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Processes & Threads. Resource ownership – Process or Task Scheduling/execution – Thread or lightweight process. One process, one thread (MS-DOS). One process, multiple threads (Java Runtime). Multiple processes, one thread per process (Unix). Multiple processes,

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processes threads
Processes & Threads
  • Resource ownership – Process or Task
  • Scheduling/execution – Thread or lightweight process

One process,

one thread (MS-DOS)

One process,

multiple threads (Java Runtime)

Multiple processes,

one thread per process (Unix)

Multiple processes,

multiple threads (W2K, Solaris, Linux)

processes threads continue
Processes & Threads (continue)
  • In a multithreaded environment, the followings are associated with a process:
    • Address space to hold the process image
    • Protected access to processors, other processes (IPC), files, and I/O resources (devices & channels)
  • Within a process, there may be one or more threads, each with the following:
    • A thread execution state (Running, Ready, etc)
    • A saved context when not running – a separate program counter
    • An execution stack
    • Some static storage for local variables for this thread
    • Access to memory and resources of its process, shared with all other threads in that process (global variables)
key benefits of threads
Key Benefits of Threads
  • It takes far less time to create a new thread in an existing process than to create a brand-new process. (10X)
  • It takes less time to terminate a thread than a process.
  • It takes less time to switch between two threads within the same process.
  • Threads enhance efficiency in communication between different executing programs – since threads within the same process share memory and files, they can communicate with each other without invoking the kernel.
thread functionality
Thread Functionality
  • Thread States
    • Running, Ready, and Blocked
    • Suspend is at process-level
  • Four Basic Thread Operations for a change in Thread State
    • Spawn: threads can be spawned from a process or a thread within the same process which provide an instruction pointer and its arguments. The new thread will have its own register context and stack space and be out in the Ready Queue.
    • Block: When a thread needs to wait for an event, it will block (saving its user registers, program counter, and stack pointer). The processor may now turn to execute another ready thread.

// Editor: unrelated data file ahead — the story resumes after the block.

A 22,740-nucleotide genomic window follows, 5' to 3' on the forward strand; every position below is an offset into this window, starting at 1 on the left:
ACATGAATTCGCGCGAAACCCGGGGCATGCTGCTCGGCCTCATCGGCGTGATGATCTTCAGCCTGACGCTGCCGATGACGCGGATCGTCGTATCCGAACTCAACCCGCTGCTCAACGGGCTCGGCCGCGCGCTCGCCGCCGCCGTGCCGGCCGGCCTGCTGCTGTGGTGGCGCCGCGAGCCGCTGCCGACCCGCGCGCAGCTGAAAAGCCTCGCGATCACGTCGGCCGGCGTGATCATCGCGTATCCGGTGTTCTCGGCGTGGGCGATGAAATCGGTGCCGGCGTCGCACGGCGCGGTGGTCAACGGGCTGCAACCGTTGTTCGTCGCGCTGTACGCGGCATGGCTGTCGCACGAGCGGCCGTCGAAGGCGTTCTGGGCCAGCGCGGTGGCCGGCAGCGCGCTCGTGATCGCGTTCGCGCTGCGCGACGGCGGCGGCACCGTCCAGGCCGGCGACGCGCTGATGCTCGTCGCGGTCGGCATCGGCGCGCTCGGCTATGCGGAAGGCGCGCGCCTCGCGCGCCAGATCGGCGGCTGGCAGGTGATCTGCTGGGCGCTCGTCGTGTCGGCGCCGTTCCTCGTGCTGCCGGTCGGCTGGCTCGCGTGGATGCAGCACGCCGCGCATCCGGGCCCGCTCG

• Unblock: When the waited event occurs, the waiting thread is moved to the Ready Queue.
    • Finish: When the thread completes, its register context and stacks are deallocated.
  • Thread Synchronization
    • To be covered in Chapter 5 & 6.
user level threads
User-Level Threads
  • Thread management is done by the application and the kernel is not aware of the existence of threads
  • Advantages:
    • Thread switching does not require user/kernel mode switching.
    • Thread scheduling can be application specific.
    • ULTs can run on any O.S through a thread library.
  • Disadvantages:
    • When a ULT executes a system call, not only the thread is blocked, but all of the threads within the process are blocked.
    • Multithreaded application cannot take advantage of multiprocessing since kernel assign one process to only one processor at a time.
kernel level threads
Kernel-Level Threads
  • Thread management is done by the kernel. No threaded management code in the application – W2K, Linux.
  • Advantages:
    • The kernel can scheduling multiple threads from the same process on multiple processors.
    • If one thread is blocked, the kernel can schedule another thread on the same process.
    • Kernel routines themselves can be multithreaded.
  • Disadvantages:
    • Thread switching within the same process requires kernel mode switching
user and kernel level threads performance
User and Kernel-Level Threads Performance
  • Performance
    • Null fork: the time to create, schedule, execute, and complete a process/thread that invokes the null procedure.
    • Signal-Wait: the time for a process/thread to signal a waiting process/thread and then wait on a condition.
    • Procedure call: 7us Kernel Trap:17us
  • Thread Operation Latencies
    • Operation ULT KLT Process
    • Null fork 34 948 11,300
    • Signal Wait 37 441 1,840
  • Observation
  • While there is a significant speedup by using KLT multithreading compared to single-threaded processes, there is an additional significant speedup by using ULTs.
  • However, whether or not the additional speedup is realized depends on the nature of the applications involved.
  • If most of the thread switches require kernel mode access, then ULT may not perform much better than KLT.